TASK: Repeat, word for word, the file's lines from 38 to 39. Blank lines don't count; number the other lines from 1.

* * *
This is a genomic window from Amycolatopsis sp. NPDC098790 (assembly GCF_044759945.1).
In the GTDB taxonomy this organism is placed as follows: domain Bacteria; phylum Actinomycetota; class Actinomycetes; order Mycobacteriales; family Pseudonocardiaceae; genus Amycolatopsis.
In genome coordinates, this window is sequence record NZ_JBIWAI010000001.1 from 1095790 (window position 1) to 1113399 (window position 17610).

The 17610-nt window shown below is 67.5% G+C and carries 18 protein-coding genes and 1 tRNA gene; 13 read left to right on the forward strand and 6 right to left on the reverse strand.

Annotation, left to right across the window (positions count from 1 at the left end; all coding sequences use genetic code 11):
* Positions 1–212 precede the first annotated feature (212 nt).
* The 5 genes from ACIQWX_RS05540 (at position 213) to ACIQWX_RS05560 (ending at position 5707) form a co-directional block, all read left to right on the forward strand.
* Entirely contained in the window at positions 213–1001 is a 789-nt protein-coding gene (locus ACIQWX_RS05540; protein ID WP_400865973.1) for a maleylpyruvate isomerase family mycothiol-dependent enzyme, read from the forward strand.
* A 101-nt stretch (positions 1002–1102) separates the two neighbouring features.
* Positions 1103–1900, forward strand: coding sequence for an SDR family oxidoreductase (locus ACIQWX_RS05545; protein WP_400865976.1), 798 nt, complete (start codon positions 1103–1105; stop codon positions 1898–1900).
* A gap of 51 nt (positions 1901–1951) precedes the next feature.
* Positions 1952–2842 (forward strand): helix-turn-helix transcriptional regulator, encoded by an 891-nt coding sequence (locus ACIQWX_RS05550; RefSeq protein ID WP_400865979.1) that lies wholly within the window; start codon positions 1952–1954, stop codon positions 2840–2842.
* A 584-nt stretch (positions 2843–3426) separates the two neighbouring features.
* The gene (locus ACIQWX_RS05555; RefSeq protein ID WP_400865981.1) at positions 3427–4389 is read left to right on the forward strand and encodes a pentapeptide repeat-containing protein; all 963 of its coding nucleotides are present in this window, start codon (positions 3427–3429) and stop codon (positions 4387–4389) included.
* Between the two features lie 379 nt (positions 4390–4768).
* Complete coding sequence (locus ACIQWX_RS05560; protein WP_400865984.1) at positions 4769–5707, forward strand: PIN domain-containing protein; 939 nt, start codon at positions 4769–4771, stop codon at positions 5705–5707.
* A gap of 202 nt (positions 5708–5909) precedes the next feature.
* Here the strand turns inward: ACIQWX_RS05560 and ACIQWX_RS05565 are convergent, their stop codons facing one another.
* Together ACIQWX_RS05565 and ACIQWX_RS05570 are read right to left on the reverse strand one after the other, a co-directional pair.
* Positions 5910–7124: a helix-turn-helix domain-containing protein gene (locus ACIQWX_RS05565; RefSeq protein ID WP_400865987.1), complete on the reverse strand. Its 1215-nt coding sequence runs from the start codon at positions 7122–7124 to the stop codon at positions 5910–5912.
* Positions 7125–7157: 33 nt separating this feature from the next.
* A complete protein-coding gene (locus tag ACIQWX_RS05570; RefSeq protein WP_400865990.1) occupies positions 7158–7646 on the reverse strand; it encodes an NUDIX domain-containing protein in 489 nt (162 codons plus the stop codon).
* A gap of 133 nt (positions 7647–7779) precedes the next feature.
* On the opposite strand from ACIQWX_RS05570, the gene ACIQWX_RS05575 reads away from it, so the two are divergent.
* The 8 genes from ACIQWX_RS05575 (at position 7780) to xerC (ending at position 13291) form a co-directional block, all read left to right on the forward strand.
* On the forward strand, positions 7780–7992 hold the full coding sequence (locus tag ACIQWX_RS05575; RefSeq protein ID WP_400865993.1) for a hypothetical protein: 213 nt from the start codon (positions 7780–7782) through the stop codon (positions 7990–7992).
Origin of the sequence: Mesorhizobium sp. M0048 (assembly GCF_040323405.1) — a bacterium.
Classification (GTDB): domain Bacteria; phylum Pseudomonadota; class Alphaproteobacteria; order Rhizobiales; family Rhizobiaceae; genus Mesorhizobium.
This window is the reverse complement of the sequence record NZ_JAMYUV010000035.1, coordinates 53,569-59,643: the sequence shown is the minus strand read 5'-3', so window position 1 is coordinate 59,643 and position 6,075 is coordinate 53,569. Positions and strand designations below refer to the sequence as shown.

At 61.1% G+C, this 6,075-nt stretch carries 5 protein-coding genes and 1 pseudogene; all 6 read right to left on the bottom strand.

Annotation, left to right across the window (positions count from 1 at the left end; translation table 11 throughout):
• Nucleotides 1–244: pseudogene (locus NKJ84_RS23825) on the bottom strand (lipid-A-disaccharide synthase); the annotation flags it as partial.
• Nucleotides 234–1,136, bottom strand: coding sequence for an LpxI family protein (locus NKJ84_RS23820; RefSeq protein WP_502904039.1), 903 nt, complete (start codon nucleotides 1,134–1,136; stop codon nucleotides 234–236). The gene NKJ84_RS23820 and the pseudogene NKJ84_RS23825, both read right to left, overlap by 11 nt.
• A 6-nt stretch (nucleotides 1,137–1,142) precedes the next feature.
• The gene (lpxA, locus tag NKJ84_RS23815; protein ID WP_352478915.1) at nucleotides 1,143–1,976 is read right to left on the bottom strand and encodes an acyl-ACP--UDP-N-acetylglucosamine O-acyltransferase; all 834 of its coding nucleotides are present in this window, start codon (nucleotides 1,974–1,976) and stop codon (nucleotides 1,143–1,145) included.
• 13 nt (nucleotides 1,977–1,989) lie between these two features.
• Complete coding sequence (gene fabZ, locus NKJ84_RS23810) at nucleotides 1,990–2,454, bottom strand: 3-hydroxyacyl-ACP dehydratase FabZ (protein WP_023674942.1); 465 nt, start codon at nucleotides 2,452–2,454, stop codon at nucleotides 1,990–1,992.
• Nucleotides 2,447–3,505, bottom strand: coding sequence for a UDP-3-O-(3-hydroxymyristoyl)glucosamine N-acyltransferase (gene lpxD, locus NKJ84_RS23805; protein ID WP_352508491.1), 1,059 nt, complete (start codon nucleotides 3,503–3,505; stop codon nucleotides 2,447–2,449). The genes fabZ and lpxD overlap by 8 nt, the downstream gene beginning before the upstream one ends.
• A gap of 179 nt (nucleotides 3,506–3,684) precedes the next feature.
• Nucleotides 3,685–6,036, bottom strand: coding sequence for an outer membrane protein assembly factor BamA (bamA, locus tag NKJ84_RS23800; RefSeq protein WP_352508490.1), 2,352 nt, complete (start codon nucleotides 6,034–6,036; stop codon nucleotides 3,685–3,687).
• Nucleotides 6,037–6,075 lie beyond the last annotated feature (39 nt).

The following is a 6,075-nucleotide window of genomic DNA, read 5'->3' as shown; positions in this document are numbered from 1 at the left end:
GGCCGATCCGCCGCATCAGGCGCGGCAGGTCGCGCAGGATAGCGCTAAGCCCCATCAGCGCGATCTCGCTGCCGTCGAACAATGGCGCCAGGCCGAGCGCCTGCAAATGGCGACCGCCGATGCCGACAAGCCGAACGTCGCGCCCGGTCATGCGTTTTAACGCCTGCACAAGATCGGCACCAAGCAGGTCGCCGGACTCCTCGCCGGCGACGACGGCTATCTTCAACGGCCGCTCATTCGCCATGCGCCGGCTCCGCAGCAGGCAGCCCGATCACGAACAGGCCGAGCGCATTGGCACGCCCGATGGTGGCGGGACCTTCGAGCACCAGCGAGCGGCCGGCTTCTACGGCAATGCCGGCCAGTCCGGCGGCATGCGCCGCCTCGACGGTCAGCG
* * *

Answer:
• Nucleotides 2,447–3,505, bottom strand: coding sequence for a UDP-3-O-(3-hydroxymyristoyl)glucosamine N-acyltransferase (gene lpxD, locus NKJ84_RS23805; protein ID WP_352508491.1), 1,059 nt, complete (start codon nucleotides 3,503–3,505; stop codon nucleotides 2,447–2,449). The genes fabZ and lpxD overlap by 8 nt, the downstream gene beginning before the upstream one ends.
• A gap of 179 nt (nucleotides 3,506–3,684) precedes the next feature.